D1 operator overloads have been deprecated.

Bert Bert at gmail.com
Sun Jul 14 05:26:56 UTC 2019

On Friday, 12 July 2019 at 15:07:11 UTC, Timon Gehr wrote:
> On 12.07.19 15:42, Bert wrote:
>> um, the OP said "works with virtual functions/inheritance". 
>> When are people going to learn that aliases are not virtual 
>> and have nothing to do with preserving inheritance structure?
>> import std.stdio;
>> class X
>> {
>> }
>> class C : X{
>>      int x;
>>      this(int x){ this.x=x; }
>>      C opAddImpl(C rhs){
>>          return new C(x+rhs.x);
>>      }
>>      alias opBinary(string op:"+")=opAddImpl;
>> }
>> void main(){
>>      X a=new C(1),b=new C(2);
>>      writeln((a+b).x);
>> }
>> fails.
> Please do enlighten us how you would make that work with D1 
> operators.

I said nothing about getting it to work. It works

import std.stdio;

abstract class X
     //abstract X opNeg(); // D1
     abstract X opNegImpl(); // D2
     alias opUnary(string op : "-") = opNegImpl; // D2

class C : X
     int x;
     this(int x) { this.x = x; }
     //override C opNeg(){ return new C(-this.x); } D1
     override C opNegImpl() { return new C(-x); }


void main()
     X a = new C(1), b = new C(2);

There is nothing wrong with D1 operators! Unless there is a 
deeper problem besides just freeing names, what is being done is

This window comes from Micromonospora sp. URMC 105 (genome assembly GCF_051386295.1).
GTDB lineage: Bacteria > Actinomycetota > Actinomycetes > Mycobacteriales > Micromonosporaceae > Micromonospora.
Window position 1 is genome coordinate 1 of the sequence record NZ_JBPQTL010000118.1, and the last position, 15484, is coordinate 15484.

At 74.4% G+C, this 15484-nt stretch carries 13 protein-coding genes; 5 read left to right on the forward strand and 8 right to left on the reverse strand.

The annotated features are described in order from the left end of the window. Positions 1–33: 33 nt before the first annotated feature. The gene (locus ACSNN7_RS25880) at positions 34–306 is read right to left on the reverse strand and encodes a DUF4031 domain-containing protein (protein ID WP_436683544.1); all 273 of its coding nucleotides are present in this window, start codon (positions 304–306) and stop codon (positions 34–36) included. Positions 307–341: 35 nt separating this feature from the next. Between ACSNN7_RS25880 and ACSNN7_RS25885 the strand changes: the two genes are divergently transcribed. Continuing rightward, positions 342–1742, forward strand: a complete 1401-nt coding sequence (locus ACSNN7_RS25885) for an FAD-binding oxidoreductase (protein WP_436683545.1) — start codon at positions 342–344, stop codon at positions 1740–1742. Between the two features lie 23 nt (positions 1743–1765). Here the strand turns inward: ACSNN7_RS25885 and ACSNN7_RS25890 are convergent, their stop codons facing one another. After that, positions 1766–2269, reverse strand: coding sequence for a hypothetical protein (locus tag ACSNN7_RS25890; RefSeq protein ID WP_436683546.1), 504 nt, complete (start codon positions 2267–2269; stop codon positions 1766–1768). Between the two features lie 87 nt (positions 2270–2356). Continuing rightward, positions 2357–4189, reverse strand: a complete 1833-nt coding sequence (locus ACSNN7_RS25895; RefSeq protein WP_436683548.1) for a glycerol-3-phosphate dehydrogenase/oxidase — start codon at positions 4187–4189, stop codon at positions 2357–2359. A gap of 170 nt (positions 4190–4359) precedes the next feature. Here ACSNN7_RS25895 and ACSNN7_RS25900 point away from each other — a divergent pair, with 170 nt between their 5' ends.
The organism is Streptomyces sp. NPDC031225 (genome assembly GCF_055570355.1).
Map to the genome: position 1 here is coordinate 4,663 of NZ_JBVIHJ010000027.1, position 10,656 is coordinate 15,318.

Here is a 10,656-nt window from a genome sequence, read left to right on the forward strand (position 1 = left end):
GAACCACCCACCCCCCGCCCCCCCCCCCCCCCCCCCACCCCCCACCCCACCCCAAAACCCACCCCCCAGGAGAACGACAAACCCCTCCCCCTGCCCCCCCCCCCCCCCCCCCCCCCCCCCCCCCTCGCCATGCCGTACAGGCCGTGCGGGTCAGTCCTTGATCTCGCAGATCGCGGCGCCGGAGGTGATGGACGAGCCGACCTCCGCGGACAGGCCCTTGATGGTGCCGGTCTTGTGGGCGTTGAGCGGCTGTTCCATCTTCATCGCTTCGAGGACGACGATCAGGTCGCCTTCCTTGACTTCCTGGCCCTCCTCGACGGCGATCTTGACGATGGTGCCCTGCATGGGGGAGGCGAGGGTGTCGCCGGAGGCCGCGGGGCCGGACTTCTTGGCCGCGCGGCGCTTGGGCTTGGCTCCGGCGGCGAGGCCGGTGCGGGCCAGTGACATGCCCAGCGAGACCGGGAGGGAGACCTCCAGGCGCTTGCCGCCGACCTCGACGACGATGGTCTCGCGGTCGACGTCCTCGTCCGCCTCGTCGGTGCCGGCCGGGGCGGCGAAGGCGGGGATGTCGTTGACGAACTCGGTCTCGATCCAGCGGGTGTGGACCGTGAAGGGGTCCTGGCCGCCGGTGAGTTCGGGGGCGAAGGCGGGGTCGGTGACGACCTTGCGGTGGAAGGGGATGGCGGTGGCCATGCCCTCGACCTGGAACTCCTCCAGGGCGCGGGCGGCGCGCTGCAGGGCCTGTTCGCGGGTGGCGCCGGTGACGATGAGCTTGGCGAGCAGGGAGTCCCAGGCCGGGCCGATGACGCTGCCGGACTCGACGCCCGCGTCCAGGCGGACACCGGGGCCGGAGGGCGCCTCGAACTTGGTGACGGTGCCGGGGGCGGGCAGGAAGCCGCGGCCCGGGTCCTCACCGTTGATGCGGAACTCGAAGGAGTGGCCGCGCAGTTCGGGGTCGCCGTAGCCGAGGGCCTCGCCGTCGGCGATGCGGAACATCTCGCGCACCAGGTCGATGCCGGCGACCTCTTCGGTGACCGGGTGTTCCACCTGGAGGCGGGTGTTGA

a whole lot of old D code will be broke simply to free opXXX 
id's... This type of thing is called *making a small problem much 

Maybe the better way would be to convert the D1 op names to


then at least a simple search and replace can solve 99% of the 
problems... of course, there is no real problem because someone 
will come along and complain that the id name space is polluted 
with opD1XXX's and must be removed... at some point someone has 
to stand up and say "It's not an issue but breaking hundreds of 
thousands of lines of library code is!".

If you think opD1XXX is too common, then 

It's irrelevant, but deprecating something just for the hell of 
it is wrong and that is what *seems* to be done here(I'm going 
off what J.D. said about there being two ways to do the same way, 
the old D1 way with fixed opXXX and the new way with opXXX 
templates, which, are in fact essentially identical semantically 
with a slight syntactical difference... sorta like {} VS BEGIN 
and END.)

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